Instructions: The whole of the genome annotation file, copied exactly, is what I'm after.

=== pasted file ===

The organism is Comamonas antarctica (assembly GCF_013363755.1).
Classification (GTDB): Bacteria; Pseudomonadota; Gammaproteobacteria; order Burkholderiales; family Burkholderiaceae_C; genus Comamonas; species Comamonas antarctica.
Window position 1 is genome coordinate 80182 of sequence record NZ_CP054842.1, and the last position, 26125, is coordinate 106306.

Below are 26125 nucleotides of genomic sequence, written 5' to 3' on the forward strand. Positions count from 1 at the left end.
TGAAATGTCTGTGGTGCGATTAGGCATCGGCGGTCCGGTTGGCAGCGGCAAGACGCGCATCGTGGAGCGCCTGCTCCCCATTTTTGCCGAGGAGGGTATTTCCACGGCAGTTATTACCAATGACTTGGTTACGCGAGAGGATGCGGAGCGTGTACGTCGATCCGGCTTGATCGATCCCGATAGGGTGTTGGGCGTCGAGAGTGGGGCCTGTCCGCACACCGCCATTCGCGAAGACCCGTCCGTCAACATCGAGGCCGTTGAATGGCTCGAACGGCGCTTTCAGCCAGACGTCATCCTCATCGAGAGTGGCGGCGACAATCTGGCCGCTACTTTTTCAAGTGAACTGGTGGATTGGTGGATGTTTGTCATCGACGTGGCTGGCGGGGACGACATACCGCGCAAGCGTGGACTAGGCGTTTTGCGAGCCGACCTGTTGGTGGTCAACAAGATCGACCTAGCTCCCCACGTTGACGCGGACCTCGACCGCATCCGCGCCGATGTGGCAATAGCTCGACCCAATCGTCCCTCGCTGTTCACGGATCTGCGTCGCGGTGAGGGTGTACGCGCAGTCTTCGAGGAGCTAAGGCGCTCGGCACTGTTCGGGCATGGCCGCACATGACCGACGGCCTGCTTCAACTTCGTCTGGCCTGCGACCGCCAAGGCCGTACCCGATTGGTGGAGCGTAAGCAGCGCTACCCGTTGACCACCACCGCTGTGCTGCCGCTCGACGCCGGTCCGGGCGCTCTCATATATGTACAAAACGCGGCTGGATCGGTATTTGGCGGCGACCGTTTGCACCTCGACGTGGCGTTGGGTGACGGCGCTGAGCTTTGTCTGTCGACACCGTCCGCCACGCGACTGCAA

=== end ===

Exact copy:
The organism is Comamonas antarctica (assembly GCF_013363755.1).
Classification (GTDB): Bacteria; Pseudomonadota; Gammaproteobacteria; order Burkholderiales; family Burkholderiaceae_C; genus Comamonas; species Comamonas antarctica.
Window position 1 is genome coordinate 80182 of sequence record NZ_CP054842.1, and the last position, 26125, is coordinate 106306.

Below are 26125 nucleotides of genomic sequence, written 5' to 3' on the forward strand. Positions count from 1 at the left end.
TGAAATGTCTGTGGTGCGATTAGGCATCGGCGGTCCGGTTGGCAGCGGCAAGACGCGCATCGTGGAGCGCCTGCTCCCCATTTTTGCCGAGGAGGGTATTTCCACGGCAGTTATTACCAATGACTTGGTTACGCGAGAGGATGCGGAGCGTGTACGTCGATCCGGCTTGATCGATCCCGATAGGGTGTTGGGCGTCGAGAGTGGGGCCTGTCCGCACACCGCCATTCGCGAAGACCCGTCCGTCAACATCGAGGCCGTTGAATGGCTCGAACGGCGCTTTCAGCCAGACGTCATCCTCATCGAGAGTGGCGGCGACAATCTGGCCGCTACTTTTTCAAGTGAACTGGTGGATTGGTGGATGTTTGTCATCGACGTGGCTGGCGGGGACGACATACCGCGCAAGCGTGGACTAGGCGTTTTGCGAGCCGACCTGTTGGTGGTCAACAAGATCGACCTAGCTCCCCACGTTGACGCGGACCTCGACCGCATCCGCGCCGATGTGGCAATAGCTCGACCCAATCGTCCCTCGCTGTTCACGGATCTGCGTCGCGGTGAGGGTGTACGCGCAGTCTTCGAGGAGCTAAGGCGCTCGGCACTGTTCGGGCATGGCCGCACATGACCGACGGCCTGCTTCAACTTCGTCTGGCCTGCGACCGCCAAGGCCGTACCCGATTGGTGGAGCGTAAGCAGCGCTACCCGTTGACCACCACCGCTGTGCTGCCGCTCGACGCCGGTCCGGGCGCTCTCATATATGTACAAAACGCGGCTGGATCGGTATTTGGCGGCGACCGTTTGCACCTCGACGTGGCGTTGGGTGACGGCGCTGAGCTTTGTCTGTCGACACCGTCCGCCACGCGACTGCAA